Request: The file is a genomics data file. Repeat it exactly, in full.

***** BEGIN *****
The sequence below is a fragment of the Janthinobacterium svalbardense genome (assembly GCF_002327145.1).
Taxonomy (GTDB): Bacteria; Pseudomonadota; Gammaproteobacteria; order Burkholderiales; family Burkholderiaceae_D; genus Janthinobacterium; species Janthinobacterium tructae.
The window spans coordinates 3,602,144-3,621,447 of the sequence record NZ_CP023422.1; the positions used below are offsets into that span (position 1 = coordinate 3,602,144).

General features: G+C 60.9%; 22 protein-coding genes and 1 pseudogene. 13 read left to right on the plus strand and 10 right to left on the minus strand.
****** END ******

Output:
The sequence below is a fragment of the Janthinobacterium svalbardense genome (assembly GCF_002327145.1).
Taxonomy (GTDB): Bacteria; Pseudomonadota; Gammaproteobacteria; order Burkholderiales; family Burkholderiaceae_D; genus Janthinobacterium; species Janthinobacterium tructae.
The window spans coordinates 3,602,144-3,621,447 of the sequence record NZ_CP023422.1; the positions used below are offsets into that span (position 1 = coordinate 3,602,144).

General features: G+C 60.9%; 22 protein-coding genes and 1 pseudogene. 13 read left to right on the plus strand and 10 right to left on the minus strand.